Akimi Technologies

What’s in WordPress 5.0

Each new WordPress version comes with a lot of exciting changes. However, few releases are as game-changing as WordPress 5.0. If you don’t know about this update yet, you have a lot of catching up to do.

The biggest upcoming change is the official addition of the Gutenberg editor. That’s the name of the new editing interface that’s at the core of WordPress 5.0, and it’s going to completely alter the way you use the Content Management System (CMS).

At the time of this writing, WordPress 5.0 is just around the corner. That’s why in this article, we’re going to talk about the changes this update is going to bring, and help you prepare for the release. Let’s get to it!


Gutenberg might get the most attention when people talk about WordPress 5.0, but it’s far from the only change this release brings to the table. First of all, this update marks a shift in the way the platform tackles releases.

It used to be that you would expect a couple of significant WordPress updates per year. Now, the team behind WordPress plans on reducing the quantity of updates, and making each one count for more. In other words, you can expect future versions of WordPress to be less frequent, but to bring more significant changes.

On top of that, WordPress is adapting the way users tackle content creation, in order to make the entire process easier for people with no experience. To do that, it’s moving in the same direction as website builders like Wix and Squarespace. Don’t worry, however – the platform will still offer a lot more features and flexibility than those competitors.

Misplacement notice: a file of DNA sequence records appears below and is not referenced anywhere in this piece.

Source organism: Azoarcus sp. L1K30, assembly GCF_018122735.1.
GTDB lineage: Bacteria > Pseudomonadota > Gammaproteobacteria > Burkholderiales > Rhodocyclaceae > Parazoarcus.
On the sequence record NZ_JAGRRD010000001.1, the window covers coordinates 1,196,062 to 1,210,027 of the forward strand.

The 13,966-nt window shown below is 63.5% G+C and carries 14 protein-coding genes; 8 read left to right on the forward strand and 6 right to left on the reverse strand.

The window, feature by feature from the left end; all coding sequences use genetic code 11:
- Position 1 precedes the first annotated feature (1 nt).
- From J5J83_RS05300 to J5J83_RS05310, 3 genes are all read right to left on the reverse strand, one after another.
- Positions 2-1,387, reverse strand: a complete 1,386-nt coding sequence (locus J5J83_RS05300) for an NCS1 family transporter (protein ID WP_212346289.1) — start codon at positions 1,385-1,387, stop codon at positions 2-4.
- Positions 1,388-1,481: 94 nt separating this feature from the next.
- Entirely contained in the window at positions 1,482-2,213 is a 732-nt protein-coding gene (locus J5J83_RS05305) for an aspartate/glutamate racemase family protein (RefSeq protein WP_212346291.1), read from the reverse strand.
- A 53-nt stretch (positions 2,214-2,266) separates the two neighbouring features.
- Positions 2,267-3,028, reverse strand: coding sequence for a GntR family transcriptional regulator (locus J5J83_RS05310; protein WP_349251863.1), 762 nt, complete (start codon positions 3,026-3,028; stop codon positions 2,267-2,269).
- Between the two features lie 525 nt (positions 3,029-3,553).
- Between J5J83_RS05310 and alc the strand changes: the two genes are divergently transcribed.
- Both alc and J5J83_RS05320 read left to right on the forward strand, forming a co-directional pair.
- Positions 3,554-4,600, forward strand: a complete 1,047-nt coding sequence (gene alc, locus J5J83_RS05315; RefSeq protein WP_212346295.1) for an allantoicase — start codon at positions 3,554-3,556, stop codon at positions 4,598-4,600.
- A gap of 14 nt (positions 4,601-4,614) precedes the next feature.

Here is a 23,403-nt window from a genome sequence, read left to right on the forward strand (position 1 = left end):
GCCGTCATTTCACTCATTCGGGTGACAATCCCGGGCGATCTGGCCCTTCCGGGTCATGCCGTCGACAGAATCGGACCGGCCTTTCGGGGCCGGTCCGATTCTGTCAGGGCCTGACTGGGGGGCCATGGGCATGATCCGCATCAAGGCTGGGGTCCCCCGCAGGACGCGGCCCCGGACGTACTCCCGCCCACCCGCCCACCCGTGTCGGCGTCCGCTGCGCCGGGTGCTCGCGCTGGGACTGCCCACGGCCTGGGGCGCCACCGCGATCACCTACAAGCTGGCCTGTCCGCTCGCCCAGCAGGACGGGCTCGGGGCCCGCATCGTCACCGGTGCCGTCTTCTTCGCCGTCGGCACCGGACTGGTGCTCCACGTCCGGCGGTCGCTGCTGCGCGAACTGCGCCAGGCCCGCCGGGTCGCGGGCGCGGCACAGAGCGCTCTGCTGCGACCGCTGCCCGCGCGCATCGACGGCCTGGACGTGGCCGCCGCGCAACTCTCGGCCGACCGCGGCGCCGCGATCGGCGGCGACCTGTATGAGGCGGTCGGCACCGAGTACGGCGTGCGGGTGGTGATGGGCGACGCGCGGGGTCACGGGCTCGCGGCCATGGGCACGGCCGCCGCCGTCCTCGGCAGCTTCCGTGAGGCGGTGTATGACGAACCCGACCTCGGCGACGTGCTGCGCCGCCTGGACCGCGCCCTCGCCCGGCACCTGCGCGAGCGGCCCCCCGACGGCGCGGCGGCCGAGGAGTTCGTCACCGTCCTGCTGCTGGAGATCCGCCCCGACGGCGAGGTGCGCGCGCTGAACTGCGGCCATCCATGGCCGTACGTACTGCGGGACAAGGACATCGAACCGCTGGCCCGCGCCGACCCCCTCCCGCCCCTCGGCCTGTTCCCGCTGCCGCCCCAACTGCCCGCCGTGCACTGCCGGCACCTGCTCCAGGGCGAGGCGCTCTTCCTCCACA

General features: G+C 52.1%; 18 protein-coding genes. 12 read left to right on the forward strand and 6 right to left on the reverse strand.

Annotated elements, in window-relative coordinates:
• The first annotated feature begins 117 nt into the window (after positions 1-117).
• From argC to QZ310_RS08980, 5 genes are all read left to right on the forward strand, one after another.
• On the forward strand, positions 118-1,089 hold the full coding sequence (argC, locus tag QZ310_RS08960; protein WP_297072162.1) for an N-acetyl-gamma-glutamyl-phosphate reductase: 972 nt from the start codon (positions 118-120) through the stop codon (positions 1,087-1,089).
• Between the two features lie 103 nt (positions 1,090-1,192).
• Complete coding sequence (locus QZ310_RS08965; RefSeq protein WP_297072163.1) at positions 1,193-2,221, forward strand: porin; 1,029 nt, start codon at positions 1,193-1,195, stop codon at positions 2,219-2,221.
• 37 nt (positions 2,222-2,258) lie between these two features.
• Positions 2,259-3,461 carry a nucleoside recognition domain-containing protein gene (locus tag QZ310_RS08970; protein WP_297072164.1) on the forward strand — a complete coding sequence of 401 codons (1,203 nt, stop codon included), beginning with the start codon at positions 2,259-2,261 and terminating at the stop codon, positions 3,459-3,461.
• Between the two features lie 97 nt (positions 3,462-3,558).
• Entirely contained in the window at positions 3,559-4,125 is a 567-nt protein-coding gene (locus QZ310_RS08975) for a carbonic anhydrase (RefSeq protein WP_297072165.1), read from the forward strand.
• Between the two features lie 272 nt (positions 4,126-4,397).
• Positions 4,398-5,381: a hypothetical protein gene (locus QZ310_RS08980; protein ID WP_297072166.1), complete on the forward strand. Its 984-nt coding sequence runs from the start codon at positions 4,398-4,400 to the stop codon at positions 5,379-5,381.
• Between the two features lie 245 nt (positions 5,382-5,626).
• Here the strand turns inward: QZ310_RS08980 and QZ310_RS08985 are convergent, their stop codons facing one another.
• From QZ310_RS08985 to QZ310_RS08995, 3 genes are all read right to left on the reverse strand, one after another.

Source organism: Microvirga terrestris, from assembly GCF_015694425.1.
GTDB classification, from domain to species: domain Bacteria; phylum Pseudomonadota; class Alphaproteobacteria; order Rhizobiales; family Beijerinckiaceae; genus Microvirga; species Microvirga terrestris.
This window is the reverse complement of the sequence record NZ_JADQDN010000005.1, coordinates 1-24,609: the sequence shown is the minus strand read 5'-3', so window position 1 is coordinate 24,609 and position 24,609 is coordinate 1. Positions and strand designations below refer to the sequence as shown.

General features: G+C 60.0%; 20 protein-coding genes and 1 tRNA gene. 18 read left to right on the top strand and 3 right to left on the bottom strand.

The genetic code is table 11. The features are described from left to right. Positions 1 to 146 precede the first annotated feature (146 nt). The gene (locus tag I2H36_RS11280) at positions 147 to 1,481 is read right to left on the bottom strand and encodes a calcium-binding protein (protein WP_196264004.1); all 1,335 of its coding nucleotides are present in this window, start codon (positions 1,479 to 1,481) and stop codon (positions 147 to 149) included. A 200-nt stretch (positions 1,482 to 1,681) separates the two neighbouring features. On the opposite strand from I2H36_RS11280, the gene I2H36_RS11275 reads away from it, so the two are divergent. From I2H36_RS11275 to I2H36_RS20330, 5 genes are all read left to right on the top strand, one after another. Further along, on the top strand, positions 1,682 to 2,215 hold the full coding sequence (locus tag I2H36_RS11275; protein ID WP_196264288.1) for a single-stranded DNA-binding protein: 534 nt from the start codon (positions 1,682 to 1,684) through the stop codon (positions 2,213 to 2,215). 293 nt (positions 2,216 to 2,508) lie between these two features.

Finally, the WordPress 5.0 release will also bring some changes to the Rest API. This means that if you’re a developer, you’ll have an easier time building apps on top of the platform, which means we’ll probably see some exciting new projects soon.


Now, we come to the core of WordPress 5.0. As we mentioned earlier, Gutenberg is the name of the new WordPress editor that will ship with this update. The core of the Gutenberg experience relies on ‘blocks’, which are pre-built elements you can place on a page or post via a drag-and-drop system.

The idea is that by giving you full control over which blocks you want to use and where to place them, you’ll be able to build content more intuitively. By making this change, the WordPress core team is hoping to keep the CMS competitive, and make it more appealing to new users.

Page-building tools are getting better and better every day, and lots of WordPress users already rely on them (via plugins). For some people, this shift provides a more user-friendly and flexible editing experience.

On the other hand, there’s been a lot of controversy around this radical change, and other people prefer the old editor. Fortunately, you can avoid using Gutenberg if you want, by installing the Classic Editor plugin.


The WordPress 5.0 release date has kept everyone on their toes during 2018, as it’s been moved back multiple times. The hope was that it would be released during November 2018, but the update will likely not go live until December 2018 or January 2019.